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Monitoring Herbivore Impact

The experts are predicting a long term dry cycle, less than average rainfall and a level of unpredictability.  A vegetation monitoring programme around some of our water holes has been initiated.

Elephant Pan, Bird Hide, Hyena Dam, Deadwood Dam, Goedehoop Dam, Sibon Dam and Jackalberry Dam are included.

Our conservation Intern, Paige Ezzey, is measuring herbivore impact on a 50 metre radius around these water points. A disc pasture meter is used to determine plant utilization over time. 

It is hope that this project will be extended to include water holes in the east and west of the Umbabat, for comparison to the centrally located Ingwelala properties. Ndlopfu in the west, and the Buchner family in the east have demonstrated interest in participating in the project. Dr Mike Peel from ARC (Agricultural Research Council) is assisting as project mentor and drafting the monitoring protocol. 

The objective of this veld monitoring exercise is to complement the annual veld data that ARC technicians already collect from established monitoring sites throughout the Umbabat.

If the dry prediction is correct, more and more pressure will be placed on the artificial water points as time goes by, particularly by water dependant species such as elephant, impala, buffalo, zebra and white rhino. Herbivore congregations/concentrations will occur around the water points with increased impact on the surrounding vegetation.

Healthy veld is any protected area’s most important asset. Healthy veld means healthy basal cover (grasses and forbs) which protect the soil. Exposed soil is vulnerable to soil erosion through surface run off. Soil loss leads to natural erosion and loss of plant biodiversity. This in turn leads to loss of suitable habitat for herbivores and ultimately these animals will migrate in search of “greener” pastures. Predators will move off too in search of better prey densities.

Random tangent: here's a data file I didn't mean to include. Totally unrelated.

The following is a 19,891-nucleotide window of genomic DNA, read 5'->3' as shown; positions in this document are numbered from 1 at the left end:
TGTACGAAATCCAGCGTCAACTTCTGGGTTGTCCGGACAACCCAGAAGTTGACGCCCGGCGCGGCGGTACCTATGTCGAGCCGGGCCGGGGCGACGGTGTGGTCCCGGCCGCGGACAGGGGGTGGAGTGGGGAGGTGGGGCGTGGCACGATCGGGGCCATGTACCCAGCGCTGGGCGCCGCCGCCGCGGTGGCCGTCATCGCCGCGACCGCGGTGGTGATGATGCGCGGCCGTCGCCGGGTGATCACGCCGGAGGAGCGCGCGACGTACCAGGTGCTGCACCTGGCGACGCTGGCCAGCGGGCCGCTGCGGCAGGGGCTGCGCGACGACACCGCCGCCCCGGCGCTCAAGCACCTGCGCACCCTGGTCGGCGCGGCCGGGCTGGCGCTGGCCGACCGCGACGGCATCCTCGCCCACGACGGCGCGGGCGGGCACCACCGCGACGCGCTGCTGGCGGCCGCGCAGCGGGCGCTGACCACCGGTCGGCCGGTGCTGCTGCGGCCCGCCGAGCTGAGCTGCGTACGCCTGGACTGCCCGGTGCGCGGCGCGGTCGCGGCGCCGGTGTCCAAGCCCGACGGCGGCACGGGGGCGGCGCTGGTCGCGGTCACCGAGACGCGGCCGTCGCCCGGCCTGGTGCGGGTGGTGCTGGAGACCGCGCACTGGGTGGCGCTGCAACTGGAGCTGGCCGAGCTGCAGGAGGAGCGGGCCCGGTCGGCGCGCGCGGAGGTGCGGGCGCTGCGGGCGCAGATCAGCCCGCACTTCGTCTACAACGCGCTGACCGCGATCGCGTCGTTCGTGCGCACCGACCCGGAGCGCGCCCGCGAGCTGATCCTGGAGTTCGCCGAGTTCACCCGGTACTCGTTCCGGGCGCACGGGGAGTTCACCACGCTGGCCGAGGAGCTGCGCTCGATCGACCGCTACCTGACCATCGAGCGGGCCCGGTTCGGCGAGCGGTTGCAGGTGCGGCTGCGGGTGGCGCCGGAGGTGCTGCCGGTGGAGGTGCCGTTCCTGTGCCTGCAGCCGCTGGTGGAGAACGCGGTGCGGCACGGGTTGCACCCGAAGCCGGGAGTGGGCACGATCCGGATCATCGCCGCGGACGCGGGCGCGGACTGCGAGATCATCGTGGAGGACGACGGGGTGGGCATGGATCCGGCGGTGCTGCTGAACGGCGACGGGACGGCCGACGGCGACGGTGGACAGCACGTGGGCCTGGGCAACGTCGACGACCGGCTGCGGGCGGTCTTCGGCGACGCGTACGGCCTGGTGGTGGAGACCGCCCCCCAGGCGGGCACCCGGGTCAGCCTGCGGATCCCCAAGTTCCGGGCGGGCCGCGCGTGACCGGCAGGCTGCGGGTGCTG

So the challenge at hand is to accurately monitor the changes to vegetation biomass and understand the thresholds of potential concern before the velddeterioratesbeyond a point of reasonable return. The term “thresholds of potential concern” was formally referred to as “acceptable limits of change”. Very simply, certain limits of change are identified, and when these limits near their identified thresholds, man intervention may be necessary to protect the veld from further deterioration and negative utilization impact.  

Examples of man intervention are temporary closure of artificial water holes, judicious burning to attract herbivores to other areas and even more extreme measures such as live capture and/or culling. Fortunately Ingwelala is part of a massive “open system” where animal movement and migration is easily achievable, so temporary water closure is likely to be the preferred management option.

 

by John Llewellyn